Taste for drama and conflict

You know, it's really no surprise Eve took a bite of that apple in the Garden of Eden.

If you were reading that tale for the first time, with no prior knowledge, as soon as it got to the part where they were told to ''never, under any circumstances, ever'' take a bite of an apple on this one tree, you would know immediately what was going to happen.

One, or both, probably, were going to eat the fruit, for one reason, and one reason only - human beings hate happiness.

Have you ever seen those reality TV shows?

You know, the ones with all the people competing against each other?

Or perhaps the one where they just film people's lives, except the directors introduce some new element, some new obstacles for the characters to rally against?

Strange, how there's no show where the camera follows an everyday family, going about their normal, relatively drama-free lives.

It's because it would be boring.


Absolutely, uncomprehendingly, mind-numbingly tedious.

No-one would watch it.

We, as a society, long for, strive for pain, for torment.

It's why we always root for the underdog.

Not because we see ourselves as the underdog, but because it creates drama.

There are no movies about the alpha male or female staying at the top.

We enjoy seeing them knocked off their peg, not because they deserved it, or perhaps were a baddie, but because we hate them for winning, for being successful.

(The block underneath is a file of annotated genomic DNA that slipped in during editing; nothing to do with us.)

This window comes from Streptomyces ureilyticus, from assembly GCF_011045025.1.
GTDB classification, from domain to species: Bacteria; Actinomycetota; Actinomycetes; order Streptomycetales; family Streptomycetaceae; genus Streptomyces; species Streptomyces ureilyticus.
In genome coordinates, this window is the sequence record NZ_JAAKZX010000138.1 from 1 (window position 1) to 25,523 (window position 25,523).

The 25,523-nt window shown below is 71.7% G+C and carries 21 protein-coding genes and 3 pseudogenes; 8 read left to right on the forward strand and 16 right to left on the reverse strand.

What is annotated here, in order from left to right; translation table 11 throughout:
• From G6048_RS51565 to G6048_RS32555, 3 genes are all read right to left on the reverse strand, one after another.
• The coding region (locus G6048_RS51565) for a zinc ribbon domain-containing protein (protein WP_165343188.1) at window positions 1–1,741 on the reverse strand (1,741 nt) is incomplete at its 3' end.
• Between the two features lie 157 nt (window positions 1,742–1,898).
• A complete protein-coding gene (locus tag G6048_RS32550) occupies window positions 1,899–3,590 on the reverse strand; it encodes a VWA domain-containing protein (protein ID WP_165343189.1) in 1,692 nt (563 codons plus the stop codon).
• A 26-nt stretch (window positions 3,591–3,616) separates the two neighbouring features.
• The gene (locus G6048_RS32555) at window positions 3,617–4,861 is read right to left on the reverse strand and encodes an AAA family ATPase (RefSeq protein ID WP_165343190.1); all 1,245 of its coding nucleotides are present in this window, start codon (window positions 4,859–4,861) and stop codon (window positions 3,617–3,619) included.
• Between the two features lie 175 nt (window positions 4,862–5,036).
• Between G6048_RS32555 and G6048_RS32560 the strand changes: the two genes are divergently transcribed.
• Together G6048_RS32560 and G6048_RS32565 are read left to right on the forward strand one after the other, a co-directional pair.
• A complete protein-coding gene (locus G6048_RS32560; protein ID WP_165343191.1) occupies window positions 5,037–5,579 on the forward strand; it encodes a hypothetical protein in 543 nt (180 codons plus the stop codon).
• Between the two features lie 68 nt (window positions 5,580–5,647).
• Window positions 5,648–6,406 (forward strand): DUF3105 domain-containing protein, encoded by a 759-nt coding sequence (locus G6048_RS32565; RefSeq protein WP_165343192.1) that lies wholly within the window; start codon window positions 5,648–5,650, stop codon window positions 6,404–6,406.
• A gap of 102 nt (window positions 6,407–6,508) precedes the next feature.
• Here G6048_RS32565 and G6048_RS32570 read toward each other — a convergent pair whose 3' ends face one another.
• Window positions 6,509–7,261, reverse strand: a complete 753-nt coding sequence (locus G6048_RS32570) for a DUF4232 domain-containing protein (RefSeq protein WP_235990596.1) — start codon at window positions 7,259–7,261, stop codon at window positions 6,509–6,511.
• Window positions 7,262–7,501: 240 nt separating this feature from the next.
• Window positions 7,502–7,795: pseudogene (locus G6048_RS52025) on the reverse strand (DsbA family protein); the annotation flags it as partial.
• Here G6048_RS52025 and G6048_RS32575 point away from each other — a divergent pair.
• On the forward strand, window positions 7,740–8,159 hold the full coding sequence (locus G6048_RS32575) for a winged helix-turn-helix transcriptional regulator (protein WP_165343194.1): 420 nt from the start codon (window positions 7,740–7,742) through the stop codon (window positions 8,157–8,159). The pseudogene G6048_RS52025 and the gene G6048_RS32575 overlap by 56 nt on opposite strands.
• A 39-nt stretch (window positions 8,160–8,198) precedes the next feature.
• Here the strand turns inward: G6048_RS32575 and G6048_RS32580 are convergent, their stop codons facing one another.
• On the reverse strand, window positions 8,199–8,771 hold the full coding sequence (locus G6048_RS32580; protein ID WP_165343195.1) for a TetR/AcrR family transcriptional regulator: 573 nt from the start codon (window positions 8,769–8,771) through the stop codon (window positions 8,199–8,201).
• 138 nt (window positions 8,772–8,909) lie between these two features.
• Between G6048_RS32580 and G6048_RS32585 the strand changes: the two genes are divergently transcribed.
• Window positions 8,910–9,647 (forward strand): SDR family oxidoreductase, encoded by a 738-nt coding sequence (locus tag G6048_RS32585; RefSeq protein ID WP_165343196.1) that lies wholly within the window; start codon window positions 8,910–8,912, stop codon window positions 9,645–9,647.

We hate them for beating the system.

Of course, you could say we celebrate defeating them because we want the underdog to win.

And we do.

Because what could be worse than accomplishing all you've dreamed of.

Imagine this.

You're an athlete.

You've run your whole life.

All you want to do is go to the Olympics and get gold.

This is what you've trained for your whole life, spent years ceaselessly preparing for, your whole life revolving around it, and finally, you do it.

You get gold. What now?

Nothing you ever do will be as sweet as this moment.

You could go to the next Olympics, sure, but you'll be forever chasing after that one, thrilling, intoxicating moment of time that you'll never get back.

Really, nothing is more cruel than fulfilling what you've always dreamed of doing.

The underdog finally attaining their dream is even more brutal and heartless than knocking the alpha off their pedestal.

Just ask Jack Lovelock.

And another symptom of the pestilence of pain is how we love to hate.

We relish conflict.

Whether we're actually in a fight, or just watching one, for many it is the ultimate thrill.

Our culture has glorified it to the point where instead of attempting to stop a fight, or even just standing idly by, we actively seek conflict out, and even encourage it.

Our media is deluged in the idea that hostility and loathing, exacerbated to the point of brawling, is something to be celebrated, to be adored, from children's movies, like the Karate Kid, to the WWE, where there are even action figures of the competitors.

This is yet another example of how saturated unhappiness is woven into our society.

It's not a matter of whether we enjoy misery, but rather if it was established in our species from the very start, or it's just been engraved into our cultural identity for so long it just feels that way.


 • By Lucy O'Neill, Year 12, Kavanagh College

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